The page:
Drooling in Rabbits
- Healthy rabbits don’t dribble, so if you notice your rabbit doing so, it’s likely that something is wrong.
- The most noticeable symptom of drooling in a rabbit tends to be wet fur and hair loss around their mouth and chin.
- Contact your vet straight away if you notice your rabbit drooling, especially if they appear unwell, or have stopped eating or pooing.
Causes of dribbling in rabbits
The most obvious sign that a rabbit has been drooling is usually fur staining, and alopecia (fur loss) around their mouth and chin. If they are in pain, they may also grind their teeth, stop eating, and struggle to groom themselves. The most common causes of drooling in rabbits include:
- Dental disease - a very common problem for pet rabbits.
- Toxin exposure - rabbits often drool if they’ve eaten something toxic or bitter.
- Ear infections - ear infections can damage the nerves around the face, which can cause drooling, a droopy face, and a head tilt.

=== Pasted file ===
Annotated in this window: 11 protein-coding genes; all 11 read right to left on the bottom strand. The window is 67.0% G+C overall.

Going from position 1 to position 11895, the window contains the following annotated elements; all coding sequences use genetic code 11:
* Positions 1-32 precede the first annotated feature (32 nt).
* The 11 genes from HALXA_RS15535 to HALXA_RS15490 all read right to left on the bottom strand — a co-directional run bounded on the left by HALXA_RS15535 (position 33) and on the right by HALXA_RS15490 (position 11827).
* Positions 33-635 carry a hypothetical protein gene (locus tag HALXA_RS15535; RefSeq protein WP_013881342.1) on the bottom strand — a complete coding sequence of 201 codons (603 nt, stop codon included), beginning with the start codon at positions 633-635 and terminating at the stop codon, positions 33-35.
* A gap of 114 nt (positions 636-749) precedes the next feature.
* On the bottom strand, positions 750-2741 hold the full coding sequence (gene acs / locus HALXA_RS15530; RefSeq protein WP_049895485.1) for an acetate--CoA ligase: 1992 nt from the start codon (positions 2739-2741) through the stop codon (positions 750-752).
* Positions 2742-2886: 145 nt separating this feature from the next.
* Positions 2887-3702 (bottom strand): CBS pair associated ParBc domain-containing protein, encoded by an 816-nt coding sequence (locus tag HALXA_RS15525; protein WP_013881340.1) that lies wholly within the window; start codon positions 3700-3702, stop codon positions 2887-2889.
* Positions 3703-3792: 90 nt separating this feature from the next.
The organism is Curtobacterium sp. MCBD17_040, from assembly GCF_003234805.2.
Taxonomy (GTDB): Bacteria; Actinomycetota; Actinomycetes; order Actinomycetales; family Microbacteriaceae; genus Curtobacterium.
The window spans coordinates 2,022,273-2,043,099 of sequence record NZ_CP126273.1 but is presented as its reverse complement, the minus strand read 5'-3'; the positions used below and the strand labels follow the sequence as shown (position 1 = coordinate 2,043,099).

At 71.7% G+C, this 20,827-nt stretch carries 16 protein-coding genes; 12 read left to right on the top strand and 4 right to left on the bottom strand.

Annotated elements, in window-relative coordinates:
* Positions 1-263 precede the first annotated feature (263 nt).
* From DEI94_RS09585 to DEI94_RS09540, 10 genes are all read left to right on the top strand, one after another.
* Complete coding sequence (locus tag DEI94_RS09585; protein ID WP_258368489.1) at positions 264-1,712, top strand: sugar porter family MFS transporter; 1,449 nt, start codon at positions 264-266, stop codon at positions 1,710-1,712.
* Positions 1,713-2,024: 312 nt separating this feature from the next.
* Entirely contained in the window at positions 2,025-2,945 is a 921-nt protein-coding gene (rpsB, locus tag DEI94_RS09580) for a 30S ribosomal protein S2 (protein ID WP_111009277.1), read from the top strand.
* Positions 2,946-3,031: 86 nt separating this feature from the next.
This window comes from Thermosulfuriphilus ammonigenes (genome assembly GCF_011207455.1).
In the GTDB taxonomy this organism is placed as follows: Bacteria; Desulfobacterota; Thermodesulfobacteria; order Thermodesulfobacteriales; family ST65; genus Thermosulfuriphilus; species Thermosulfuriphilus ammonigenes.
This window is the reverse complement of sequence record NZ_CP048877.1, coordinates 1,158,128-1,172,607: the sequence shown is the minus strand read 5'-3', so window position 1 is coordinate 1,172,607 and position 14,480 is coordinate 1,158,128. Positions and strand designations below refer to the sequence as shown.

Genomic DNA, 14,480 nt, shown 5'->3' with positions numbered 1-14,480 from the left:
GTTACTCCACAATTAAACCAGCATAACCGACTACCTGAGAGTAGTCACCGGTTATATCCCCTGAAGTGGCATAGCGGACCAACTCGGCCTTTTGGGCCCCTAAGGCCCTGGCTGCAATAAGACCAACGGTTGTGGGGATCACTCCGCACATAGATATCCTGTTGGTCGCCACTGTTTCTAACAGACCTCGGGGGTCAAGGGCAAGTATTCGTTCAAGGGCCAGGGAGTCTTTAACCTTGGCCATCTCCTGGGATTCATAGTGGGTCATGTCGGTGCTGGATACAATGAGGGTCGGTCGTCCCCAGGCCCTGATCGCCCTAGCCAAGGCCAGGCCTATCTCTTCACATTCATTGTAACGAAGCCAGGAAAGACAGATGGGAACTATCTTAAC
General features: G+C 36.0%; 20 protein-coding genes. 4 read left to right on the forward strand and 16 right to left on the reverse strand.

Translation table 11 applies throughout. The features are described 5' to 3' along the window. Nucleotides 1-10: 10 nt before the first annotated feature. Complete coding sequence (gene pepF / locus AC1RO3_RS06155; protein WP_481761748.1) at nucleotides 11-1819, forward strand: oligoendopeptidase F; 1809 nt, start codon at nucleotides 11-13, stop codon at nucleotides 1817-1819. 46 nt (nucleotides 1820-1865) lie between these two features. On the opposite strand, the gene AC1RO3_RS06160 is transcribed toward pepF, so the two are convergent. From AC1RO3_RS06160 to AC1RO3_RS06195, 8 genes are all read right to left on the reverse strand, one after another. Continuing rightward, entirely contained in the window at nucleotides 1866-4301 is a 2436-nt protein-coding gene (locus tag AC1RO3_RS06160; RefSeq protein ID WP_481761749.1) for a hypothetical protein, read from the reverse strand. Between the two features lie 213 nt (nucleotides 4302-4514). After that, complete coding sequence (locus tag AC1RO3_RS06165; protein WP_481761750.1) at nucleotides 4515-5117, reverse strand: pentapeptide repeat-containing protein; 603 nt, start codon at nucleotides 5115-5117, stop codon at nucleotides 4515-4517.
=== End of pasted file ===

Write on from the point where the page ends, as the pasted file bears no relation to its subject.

- Burns inside the mouth - rabbits like to chew, and if they chew electrical wires, it’s not uncommon for them to suffer electric shock burns inside their mouth. If you have indoor bunnies, you will need to ‘rabbit proof’ your house before you can let them roam free. Read our advice on keeping indoor rabbits.
- Something stuck inside their mouth - if your rabbit gets something stuck inside their mouth, they are likely to drool excessively until it’s removed. Your vet will use a special instrument to check inside your rabbit’s mouth, don’t try to examine them yourself, you may end up hurting them.
- Kidney disease - kidney disease can cause painful mouth ulcers that result in drooling.
Published: May 2021
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Written by vets and vet nurses. This advice is for UK pets only.
Illustrations by Samantha Elmhurst